From the opening line to the last sentence, Calvin Moretti captured my attention with his unique voice and the interesting way he views the world. He's not always a likable character, but that's what I liked about him. He doesn't try to be something he's not: he's genuine. He's the voice of a generation that hasn't quite found themselves yet, and I can't think of a better character to tell the tale. Despite his wayward direction, I found myself standing behind him every step of the way.

The story moved at a clipped pace, and I found myself flipping pages to find out what happened next. Although I wouldn't call it a light read, at times it can be light-hearted. The beginning proved more than memorable, with pockets of humorous scenes filling up the pages, to a more profound middle and end. Like Calvin, this story proves to be much deeper than it appears on the surface. It's a story and a journey worthy of your attention.

I received this book for free through Goodreads First Reads.

Robert Downs
Author of Falling Immortality: Casey Holden, Private Investigator
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Format: Paperback Verified Purchase
Speaking as a millenial, within the first chapter, this book screamed extended-millenial-blog-entry from the moment I picked it up. I couldn't get past the first few chapters.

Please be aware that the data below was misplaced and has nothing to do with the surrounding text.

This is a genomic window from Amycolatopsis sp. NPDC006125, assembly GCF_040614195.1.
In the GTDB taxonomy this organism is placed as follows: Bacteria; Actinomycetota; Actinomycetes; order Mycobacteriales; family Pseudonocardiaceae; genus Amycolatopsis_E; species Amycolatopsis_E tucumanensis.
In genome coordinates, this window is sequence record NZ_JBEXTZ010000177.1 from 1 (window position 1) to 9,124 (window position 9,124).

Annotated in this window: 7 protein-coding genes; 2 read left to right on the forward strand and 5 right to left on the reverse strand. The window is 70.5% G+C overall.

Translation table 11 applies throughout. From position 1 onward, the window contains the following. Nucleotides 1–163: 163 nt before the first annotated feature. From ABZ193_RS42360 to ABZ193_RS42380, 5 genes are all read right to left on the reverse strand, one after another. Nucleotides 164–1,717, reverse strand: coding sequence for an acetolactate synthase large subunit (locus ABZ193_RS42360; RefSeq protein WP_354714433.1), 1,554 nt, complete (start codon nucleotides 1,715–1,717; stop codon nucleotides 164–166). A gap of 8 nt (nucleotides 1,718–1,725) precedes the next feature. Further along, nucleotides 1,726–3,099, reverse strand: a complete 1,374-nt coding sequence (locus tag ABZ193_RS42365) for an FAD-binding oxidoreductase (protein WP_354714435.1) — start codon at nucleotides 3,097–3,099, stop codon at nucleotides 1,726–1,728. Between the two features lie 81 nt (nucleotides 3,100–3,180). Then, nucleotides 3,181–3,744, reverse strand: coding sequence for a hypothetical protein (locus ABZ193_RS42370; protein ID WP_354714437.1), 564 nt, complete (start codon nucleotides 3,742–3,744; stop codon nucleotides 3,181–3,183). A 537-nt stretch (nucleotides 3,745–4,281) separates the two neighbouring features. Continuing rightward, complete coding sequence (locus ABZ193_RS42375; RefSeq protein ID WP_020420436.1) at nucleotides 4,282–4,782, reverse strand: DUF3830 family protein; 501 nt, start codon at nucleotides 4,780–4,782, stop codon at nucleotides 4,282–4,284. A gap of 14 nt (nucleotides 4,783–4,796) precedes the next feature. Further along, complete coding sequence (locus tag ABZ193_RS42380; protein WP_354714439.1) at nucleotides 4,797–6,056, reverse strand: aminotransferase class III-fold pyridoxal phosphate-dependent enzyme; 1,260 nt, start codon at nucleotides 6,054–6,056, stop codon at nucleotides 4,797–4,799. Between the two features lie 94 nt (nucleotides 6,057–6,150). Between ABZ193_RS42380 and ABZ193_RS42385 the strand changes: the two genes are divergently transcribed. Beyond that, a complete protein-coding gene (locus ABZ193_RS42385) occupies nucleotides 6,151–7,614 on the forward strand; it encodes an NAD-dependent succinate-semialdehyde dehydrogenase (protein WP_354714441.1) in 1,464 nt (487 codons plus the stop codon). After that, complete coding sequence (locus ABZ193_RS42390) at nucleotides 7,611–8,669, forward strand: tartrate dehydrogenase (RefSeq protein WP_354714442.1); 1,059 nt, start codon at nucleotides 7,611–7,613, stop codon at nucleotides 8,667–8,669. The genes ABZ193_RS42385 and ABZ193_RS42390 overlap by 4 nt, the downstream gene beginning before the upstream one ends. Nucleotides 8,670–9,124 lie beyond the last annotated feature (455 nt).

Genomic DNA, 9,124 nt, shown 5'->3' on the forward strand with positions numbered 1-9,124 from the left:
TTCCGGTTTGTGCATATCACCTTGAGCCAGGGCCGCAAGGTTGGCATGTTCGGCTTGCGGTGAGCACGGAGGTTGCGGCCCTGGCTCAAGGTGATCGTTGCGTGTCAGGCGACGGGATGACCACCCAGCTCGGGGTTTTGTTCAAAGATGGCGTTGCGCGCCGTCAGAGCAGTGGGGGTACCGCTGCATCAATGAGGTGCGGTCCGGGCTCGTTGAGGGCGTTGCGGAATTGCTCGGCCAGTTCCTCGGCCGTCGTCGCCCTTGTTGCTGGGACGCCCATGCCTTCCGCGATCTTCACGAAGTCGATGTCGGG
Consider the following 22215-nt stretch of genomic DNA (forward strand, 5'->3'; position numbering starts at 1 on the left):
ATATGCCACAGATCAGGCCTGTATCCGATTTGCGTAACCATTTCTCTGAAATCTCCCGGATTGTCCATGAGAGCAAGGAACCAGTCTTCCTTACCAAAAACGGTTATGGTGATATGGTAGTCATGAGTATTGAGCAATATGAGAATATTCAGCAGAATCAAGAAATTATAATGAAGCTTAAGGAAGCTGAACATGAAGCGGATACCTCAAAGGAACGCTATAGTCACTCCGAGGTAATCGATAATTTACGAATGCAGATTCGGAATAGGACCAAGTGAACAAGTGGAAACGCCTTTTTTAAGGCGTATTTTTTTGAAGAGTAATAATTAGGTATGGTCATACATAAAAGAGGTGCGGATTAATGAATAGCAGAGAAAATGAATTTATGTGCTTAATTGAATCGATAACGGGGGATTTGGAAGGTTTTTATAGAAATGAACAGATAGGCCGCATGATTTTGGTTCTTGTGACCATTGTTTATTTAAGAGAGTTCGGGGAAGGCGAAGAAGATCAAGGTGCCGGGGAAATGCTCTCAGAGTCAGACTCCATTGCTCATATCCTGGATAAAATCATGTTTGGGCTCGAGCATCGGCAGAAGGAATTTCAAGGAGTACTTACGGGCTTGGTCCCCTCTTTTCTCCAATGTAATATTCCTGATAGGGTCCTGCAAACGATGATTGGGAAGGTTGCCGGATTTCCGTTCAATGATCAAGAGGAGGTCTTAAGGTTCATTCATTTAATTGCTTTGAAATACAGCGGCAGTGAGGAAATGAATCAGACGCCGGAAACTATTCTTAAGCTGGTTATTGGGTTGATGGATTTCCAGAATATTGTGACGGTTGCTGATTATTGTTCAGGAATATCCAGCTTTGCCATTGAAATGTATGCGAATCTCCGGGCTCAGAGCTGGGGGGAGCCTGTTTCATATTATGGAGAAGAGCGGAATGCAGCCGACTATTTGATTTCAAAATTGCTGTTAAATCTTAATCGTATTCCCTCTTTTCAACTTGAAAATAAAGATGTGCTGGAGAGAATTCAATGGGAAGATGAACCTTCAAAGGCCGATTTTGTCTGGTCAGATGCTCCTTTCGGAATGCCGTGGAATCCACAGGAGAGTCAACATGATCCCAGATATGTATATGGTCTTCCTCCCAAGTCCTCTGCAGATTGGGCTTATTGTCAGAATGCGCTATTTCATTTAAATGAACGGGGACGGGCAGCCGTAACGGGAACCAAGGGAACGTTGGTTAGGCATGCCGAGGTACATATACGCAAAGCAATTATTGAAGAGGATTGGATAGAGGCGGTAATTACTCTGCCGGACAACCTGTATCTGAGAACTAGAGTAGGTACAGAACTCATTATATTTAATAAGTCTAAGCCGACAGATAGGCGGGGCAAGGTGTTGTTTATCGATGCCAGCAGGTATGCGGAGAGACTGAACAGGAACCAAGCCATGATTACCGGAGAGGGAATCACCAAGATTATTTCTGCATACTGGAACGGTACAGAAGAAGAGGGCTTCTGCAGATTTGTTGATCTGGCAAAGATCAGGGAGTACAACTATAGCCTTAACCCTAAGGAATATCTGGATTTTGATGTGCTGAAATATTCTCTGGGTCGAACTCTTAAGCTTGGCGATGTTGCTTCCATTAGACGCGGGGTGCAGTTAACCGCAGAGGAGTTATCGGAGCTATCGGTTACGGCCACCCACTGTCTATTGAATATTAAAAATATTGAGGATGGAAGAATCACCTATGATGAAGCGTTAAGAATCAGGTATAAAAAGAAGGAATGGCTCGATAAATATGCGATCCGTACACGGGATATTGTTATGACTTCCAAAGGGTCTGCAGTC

Every character is an exaggerated stereotype drawn from the head of how an elitist modern twenty-something views the world. It really feels like the author was really trying to wink at the readers through the text, saying, "You know this kind of person, and you hate them too!"

If you're the kind of person that gets high off of feeling smarter than other people because of your taste in music and fashion, or the kind of person who likes to make snarky comments about people behind their backs, or the kind of person who absolutely loses it when someone misuses the word "literally," you probably will actually like this book. If you're this kind of person, you won't admit it, obviously, but this book si for you. It's written for the kind of knows-better-than-everyone-else mindset you'll find in Silverlake or wherever it is "hipsters" converge in New York that seems to thrive among my generation. It is a book that revels in cynicism, snark, and a general hatred for humanity (except your friends, of course (except when they're being total 'bags)).

Would not recommend.